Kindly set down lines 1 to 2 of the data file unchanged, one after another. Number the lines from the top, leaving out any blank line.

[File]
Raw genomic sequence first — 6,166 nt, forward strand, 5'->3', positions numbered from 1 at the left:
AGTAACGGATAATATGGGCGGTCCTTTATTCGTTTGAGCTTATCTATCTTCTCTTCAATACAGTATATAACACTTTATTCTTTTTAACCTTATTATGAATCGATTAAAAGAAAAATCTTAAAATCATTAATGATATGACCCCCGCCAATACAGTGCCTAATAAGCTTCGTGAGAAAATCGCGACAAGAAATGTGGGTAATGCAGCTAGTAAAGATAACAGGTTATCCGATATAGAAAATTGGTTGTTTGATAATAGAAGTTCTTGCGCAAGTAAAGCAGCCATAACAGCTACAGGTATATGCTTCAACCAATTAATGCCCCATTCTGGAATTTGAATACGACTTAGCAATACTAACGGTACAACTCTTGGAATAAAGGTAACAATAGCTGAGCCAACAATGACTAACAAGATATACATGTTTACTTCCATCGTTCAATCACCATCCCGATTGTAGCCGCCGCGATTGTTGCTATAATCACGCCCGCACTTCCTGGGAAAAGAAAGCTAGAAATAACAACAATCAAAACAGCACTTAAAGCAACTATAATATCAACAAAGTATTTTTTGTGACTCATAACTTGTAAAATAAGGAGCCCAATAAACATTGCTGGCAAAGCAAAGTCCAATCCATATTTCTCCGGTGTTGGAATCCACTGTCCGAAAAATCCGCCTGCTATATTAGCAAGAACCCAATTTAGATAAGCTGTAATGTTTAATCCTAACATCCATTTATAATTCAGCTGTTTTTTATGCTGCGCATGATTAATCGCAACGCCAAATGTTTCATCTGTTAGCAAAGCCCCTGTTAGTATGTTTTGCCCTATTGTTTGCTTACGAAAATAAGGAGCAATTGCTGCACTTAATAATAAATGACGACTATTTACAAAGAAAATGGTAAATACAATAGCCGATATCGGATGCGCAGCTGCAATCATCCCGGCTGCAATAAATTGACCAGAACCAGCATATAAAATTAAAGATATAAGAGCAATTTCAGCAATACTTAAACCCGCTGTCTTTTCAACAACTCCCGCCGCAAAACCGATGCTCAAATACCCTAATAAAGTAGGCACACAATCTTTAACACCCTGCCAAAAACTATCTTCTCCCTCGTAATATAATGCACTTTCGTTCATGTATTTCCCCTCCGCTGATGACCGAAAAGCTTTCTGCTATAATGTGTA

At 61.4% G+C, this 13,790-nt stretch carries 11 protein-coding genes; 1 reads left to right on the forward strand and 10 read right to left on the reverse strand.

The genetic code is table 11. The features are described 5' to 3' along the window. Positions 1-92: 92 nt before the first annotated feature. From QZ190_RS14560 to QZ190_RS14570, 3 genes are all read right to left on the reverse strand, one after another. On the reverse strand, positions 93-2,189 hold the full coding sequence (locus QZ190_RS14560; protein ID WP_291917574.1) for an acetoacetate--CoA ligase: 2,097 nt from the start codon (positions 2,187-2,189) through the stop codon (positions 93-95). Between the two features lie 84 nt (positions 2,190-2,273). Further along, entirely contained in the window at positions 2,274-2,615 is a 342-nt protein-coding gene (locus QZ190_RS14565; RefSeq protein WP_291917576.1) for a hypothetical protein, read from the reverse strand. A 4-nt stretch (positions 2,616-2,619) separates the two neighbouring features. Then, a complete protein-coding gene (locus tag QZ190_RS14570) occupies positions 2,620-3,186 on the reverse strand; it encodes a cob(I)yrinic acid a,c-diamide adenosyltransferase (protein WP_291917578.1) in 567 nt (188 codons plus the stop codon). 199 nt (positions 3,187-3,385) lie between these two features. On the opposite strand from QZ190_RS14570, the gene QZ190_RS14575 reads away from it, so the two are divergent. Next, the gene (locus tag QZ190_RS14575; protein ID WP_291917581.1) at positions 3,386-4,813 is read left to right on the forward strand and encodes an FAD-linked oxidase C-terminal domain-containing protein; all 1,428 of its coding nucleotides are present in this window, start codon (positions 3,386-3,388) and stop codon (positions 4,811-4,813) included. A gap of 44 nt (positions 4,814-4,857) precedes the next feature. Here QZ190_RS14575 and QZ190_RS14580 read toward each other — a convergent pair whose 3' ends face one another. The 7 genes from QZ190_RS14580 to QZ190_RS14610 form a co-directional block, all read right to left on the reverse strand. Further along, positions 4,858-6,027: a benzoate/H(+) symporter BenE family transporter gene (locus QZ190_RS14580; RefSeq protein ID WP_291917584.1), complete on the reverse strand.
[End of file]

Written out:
Raw genomic sequence first — 6,166 nt, forward strand, 5'->3', positions numbered from 1 at the left:
AGTAACGGATAATATGGGCGGTCCTTTATTCGTTTGAGCTTATCTATCTTCTCTTCAATACAGTATATAACACTTTATTCTTTTTAACCTTATTATGAATCGATTAAAAGAAAAATCTTAAAATCATTAATGATATGACCCCCGCCAATACAGTGCCTAATAAGCTTCGTGAGAAAATCGCGACAAGAAATGTGGGTAATGCAGCTAGTAAAGATAACAGGTTATCCGATATAGAAAATTGGTTGTTTGATAATAGAAGTTCTTGCGCAAGTAAAGCAGCCATAACAGCTACAGGTATATGCTTCAACCAATTAATGCCCCATTCTGGAATTTGAATACGACTTAGCAATACTAACGGTACAACTCTTGGAATAAAGGTAACAATAGCTGAGCCAACAATGACTAACAAGATATACATGTTTACTTCCATCGTTCAATCACCATCCCGATTGTAGCCGCCGCGATTGTTGCTATAATCACGCCCGCACTTCCTGGGAAAAGAAAGCTAGAAATAACAACAATCAAAACAGCACTTAAAGCAACTATAATATCAACAAAGTATTTTTTGTGACTCATAACTTGTAAAATAAGGAGCCCAATAAACATTGCTGGCAAAGCAAAGTCCAATCCATATTTCTCCGGTGTTGGAATCCACTGTCCGAAAAATCCGCCTGCTATATTAGCAAGAACCCAATTTAGATAAGCTGTAATGTTTAATCCTAACATCCATTTATAATTCAGCTGTTTTTTATGCTGCGCATGATTAATCGCAACGCCAAATGTTTCATCTGTTAGCAAAGCCCCTGTTAGTATGTTTTGCCCTATTGTTTGCTTACGAAAATAAGGAGCAATTGCTGCACTTAATAATAAATGACGACTATTTACAAAGAAAATGGTAAATACAATAGCCGATATCGGATGCGCAGCTGCAATCATCCCGGCTGCAATAAATTGACCAGAACCAGCATATAAAATTAAAGATATAAGAGCAATTTCAGCAATACTTAAACCCGCTGTCTTTTCAACAACTCCCGCCGCAAAACCGATGCTCAAATACCCTAATAAAGTAGGCACACAATCTTTAACACCCTGCCAAAAACTATCTTCTCCCTCGTAATATAATGCACTTTCGTTCATGTATTTCCCCTCCGCTGATGACCGAAAAGCTTTCTGCTATAATGTGTA